First, you should know that the small feeder has a sort of roof that covers the container and seeds spill out to the tray below the container. The roof covers the seeds and in a small way, is supposed to deter squirrels. Although, that pesky squirrel would not be hampered by the likes of the contraption and continued to study the situation carefully. After much inspection of the hanger and the feeder down below it, he decided to descend the large s-hook from which the cord of the feeder hung. Mind you, the feeder itself was a long stretch from the trunk for a little squirrel to reach. He would not be able to stretch to the feeder while hanging onto the tree trunk. So, as he sat on the limb above the feeder looking down at the s-hook,what he decided to do next was as funny as any slapstick comedy on stage. That critter reached headfirst from the limb holding onto the S-hook while descending the cord to the feeder’s rooftop. Now, completely off the limb, sitting atop the feeder, he had to figure out how to get to the food.
My cat, Homer, and I sat quietly on the patio by the house watching this scene play out. The chubby squirrel, now swaying about on top of the feeder, is peering over the roof’s edge trying to decide how to get to the seed. What would he do? If he put his feet on the seed tray he will surely off-balance it and fall off. However, the squirrel was a determined little fellow for sure, and that was exactly what he did. Grabbing the cord of the feeder hanging from the s-hook, he descended the cord to the feeder’s rooftop. He toppled a bit and almost fell off, but he was able to pull himself back to the roof top avoiding a crash to the ground below. Then, it happened, once too many times of twisting around, peering off the edge and getting off balance, the cord hanging from the hook snapped! Both the feeder along with the squirrel went tumbling to the ground leaving the feeder upside down spilled birdseed on the ground. Fortunately for the squirrel, he was able to run back up the tree trunk to safety. Unfortunately, he was too shaken to get more of his breakfast and left the scene.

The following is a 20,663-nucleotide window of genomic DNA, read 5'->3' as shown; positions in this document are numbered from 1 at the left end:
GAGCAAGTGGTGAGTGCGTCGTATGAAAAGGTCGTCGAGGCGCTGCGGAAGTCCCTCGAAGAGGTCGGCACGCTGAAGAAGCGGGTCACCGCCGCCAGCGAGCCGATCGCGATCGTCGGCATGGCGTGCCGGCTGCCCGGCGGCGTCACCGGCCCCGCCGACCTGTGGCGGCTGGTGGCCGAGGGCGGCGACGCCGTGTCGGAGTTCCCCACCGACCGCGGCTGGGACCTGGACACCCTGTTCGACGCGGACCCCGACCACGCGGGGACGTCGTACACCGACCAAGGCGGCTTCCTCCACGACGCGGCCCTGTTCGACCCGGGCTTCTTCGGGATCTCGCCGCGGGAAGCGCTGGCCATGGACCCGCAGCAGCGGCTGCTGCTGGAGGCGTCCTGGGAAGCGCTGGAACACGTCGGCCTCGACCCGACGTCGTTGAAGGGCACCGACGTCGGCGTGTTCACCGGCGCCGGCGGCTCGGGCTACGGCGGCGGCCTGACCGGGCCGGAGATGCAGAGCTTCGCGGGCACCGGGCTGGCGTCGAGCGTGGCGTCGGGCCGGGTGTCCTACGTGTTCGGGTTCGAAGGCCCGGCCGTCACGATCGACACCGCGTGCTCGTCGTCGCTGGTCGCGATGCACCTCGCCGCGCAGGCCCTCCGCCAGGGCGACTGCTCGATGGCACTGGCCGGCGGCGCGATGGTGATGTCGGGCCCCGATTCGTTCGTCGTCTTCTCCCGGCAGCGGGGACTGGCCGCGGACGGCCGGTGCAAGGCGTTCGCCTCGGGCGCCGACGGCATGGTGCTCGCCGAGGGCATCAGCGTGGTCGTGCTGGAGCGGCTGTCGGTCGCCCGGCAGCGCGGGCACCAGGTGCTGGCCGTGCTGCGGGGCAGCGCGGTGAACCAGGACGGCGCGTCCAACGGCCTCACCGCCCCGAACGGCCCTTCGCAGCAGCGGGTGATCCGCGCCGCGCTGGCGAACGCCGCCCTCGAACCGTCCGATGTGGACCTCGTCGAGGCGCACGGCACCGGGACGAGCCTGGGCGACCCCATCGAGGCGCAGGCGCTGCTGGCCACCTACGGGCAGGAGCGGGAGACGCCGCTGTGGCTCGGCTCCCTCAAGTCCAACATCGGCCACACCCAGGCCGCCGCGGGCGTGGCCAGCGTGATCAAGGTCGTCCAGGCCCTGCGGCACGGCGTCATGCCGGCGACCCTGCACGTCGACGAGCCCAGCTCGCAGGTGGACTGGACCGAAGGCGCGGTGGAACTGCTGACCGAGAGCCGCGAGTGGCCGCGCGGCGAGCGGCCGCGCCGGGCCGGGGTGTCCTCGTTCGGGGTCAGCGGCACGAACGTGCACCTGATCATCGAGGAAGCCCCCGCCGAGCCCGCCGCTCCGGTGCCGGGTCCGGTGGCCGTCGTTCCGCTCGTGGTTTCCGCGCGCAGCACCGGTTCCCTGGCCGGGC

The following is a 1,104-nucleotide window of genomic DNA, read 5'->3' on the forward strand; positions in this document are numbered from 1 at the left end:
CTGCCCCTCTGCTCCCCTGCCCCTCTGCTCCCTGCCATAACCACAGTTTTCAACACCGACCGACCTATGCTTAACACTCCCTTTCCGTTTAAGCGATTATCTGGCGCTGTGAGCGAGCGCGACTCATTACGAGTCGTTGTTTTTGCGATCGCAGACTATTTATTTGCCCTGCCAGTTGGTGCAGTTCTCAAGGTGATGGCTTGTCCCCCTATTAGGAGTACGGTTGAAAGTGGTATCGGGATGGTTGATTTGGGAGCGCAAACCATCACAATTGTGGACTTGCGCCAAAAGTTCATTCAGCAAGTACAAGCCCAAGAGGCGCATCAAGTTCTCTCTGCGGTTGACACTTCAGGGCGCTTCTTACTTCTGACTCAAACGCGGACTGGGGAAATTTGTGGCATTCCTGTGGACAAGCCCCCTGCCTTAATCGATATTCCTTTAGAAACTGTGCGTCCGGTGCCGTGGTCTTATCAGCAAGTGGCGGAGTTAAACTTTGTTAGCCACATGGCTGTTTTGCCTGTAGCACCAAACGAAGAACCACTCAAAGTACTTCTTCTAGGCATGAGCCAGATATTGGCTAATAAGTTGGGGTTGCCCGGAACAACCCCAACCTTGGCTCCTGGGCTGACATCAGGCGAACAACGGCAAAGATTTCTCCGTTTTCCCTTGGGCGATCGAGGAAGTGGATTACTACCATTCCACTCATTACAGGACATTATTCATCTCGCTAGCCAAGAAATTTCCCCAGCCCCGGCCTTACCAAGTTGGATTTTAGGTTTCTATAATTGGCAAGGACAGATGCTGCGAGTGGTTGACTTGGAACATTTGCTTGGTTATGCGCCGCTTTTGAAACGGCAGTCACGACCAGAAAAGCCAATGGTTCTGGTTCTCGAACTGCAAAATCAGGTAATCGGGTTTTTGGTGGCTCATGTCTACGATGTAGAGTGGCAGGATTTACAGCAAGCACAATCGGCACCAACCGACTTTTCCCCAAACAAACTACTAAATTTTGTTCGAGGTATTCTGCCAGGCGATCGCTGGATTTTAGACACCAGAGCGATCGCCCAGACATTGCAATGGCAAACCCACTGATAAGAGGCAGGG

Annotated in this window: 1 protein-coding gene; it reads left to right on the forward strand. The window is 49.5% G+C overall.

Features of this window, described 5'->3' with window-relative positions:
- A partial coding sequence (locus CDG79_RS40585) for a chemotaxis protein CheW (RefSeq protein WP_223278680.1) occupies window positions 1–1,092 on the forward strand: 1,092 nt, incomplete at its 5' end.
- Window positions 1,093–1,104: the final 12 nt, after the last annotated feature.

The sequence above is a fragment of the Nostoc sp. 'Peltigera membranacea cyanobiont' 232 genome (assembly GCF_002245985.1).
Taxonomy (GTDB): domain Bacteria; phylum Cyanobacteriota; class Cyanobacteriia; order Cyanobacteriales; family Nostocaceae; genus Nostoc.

Next, I walked out to the tree to look at the condition of the feeder. I saw the squirrel watching me from a safe height in the tree. After picking the thing up, I noticed the cord was torn apart no doubt from the weight of the squirrel. Examining it closer I saw that the cord was attached to a toggle holding the lid on. A knot in the cord under the hole was not allowing the cord to move up or down and the torn end of the cord was too short to tie it to the other end. Try as I did, I could not get the knot up through the hole without cutting the cord. The toggle became useless at that point so cut it off and I threw it away. Eventually, I was able to place the lid back on the feeder and simple tie off the loose ends of the cord leaving a loop to rehang the feeder on the s-hook with the lid simply sitting atop the roof.
This time I relocated the feeder to a different tree away from our mischievous squirrel. That was when I noticed the birds began to sing as if sending messages to each other. I am sure they were saying things like, “Hey, there is food in this tree!” Or “How can we get that food, I want some!” Like I said earlier, I am short and also, a big chubby with stiff knee joints. So, again, the feeder hangs on a frail limb out of Squirrel’s reach, but a bit too low for the birds to feel safe. While I see them inspecting the feeder, they have not tried to get any food yet. Perhaps later I can fix that for them.
The upshot of this whole situation is I must get a more squirrel-proof bird-feeder off the ground and under trees if the birds are going to enjoy the food. I suppose that will be my next backyard project. I really enjoy the birds and after all my trees are alive with the sounds of music, birds’ music, that is.